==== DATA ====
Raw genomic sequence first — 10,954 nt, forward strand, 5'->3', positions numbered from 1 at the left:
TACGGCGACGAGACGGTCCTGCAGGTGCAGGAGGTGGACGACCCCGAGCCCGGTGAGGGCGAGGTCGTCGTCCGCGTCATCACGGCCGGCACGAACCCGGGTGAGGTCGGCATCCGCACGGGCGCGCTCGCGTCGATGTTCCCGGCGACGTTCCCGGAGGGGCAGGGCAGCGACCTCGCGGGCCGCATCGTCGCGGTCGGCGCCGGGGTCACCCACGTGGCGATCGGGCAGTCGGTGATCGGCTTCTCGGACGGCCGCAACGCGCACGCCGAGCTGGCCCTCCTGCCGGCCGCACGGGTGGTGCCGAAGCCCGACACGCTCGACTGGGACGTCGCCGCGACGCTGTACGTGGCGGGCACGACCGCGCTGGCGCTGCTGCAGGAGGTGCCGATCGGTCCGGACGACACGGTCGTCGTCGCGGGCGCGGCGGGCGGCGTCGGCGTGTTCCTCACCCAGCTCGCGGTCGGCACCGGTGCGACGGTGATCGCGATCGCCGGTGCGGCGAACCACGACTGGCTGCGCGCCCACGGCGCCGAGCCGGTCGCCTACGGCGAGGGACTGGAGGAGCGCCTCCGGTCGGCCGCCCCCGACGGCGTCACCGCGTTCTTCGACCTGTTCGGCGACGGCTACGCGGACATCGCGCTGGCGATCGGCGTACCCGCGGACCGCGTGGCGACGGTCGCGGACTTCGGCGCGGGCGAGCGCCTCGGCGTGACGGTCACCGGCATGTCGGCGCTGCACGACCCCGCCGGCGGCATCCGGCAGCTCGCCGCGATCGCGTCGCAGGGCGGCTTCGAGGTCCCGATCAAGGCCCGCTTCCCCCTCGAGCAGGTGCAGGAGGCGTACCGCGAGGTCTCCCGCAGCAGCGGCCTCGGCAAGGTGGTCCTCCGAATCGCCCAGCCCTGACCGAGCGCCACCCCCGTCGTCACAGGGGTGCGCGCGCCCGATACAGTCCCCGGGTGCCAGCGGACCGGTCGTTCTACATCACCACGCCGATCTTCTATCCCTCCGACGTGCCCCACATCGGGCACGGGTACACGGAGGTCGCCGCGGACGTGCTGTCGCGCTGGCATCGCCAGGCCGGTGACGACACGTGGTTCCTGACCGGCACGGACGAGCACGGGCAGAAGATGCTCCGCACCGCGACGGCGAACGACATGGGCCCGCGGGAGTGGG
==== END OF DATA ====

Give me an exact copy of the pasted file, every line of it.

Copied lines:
Raw genomic sequence first — 10,954 nt, forward strand, 5'->3', positions numbered from 1 at the left:
TACGGCGACGAGACGGTCCTGCAGGTGCAGGAGGTGGACGACCCCGAGCCCGGTGAGGGCGAGGTCGTCGTCCGCGTCATCACGGCCGGCACGAACCCGGGTGAGGTCGGCATCCGCACGGGCGCGCTCGCGTCGATGTTCCCGGCGACGTTCCCGGAGGGGCAGGGCAGCGACCTCGCGGGCCGCATCGTCGCGGTCGGCGCCGGGGTCACCCACGTGGCGATCGGGCAGTCGGTGATCGGCTTCTCGGACGGCCGCAACGCGCACGCCGAGCTGGCCCTCCTGCCGGCCGCACGGGTGGTGCCGAAGCCCGACACGCTCGACTGGGACGTCGCCGCGACGCTGTACGTGGCGGGCACGACCGCGCTGGCGCTGCTGCAGGAGGTGCCGATCGGTCCGGACGACACGGTCGTCGTCGCGGGCGCGGCGGGCGGCGTCGGCGTGTTCCTCACCCAGCTCGCGGTCGGCACCGGTGCGACGGTGATCGCGATCGCCGGTGCGGCGAACCACGACTGGCTGCGCGCCCACGGCGCCGAGCCGGTCGCCTACGGCGAGGGACTGGAGGAGCGCCTCCGGTCGGCCGCCCCCGACGGCGTCACCGCGTTCTTCGACCTGTTCGGCGACGGCTACGCGGACATCGCGCTGGCGATCGGCGTACCCGCGGACCGCGTGGCGACGGTCGCGGACTTCGGCGCGGGCGAGCGCCTCGGCGTGACGGTCACCGGCATGTCGGCGCTGCACGACCCCGCCGGCGGCATCCGGCAGCTCGCCGCGATCGCGTCGCAGGGCGGCTTCGAGGTCCCGATCAAGGCCCGCTTCCCCCTCGAGCAGGTGCAGGAGGCGTACCGCGAGGTCTCCCGCAGCAGCGGCCTCGGCAAGGTGGTCCTCCGAATCGCCCAGCCCTGACCGAGCGCCACCCCCGTCGTCACAGGGGTGCGCGCGCCCGATACAGTCCCCGGGTGCCAGCGGACCGGTCGTTCTACATCACCACGCCGATCTTCTATCCCTCCGACGTGCCCCACATCGGGCACGGGTACACGGAGGTCGCCGCGGACGTGCTGTCGCGCTGGCATCGCCAGGCCGGTGACGACACGTGGTTCCTGACCGGCACGGACGAGCACGGGCAGAAGATGCTCCGCACCGCGACGGCGAACGACATGGGCCCGCGGGAGTGGG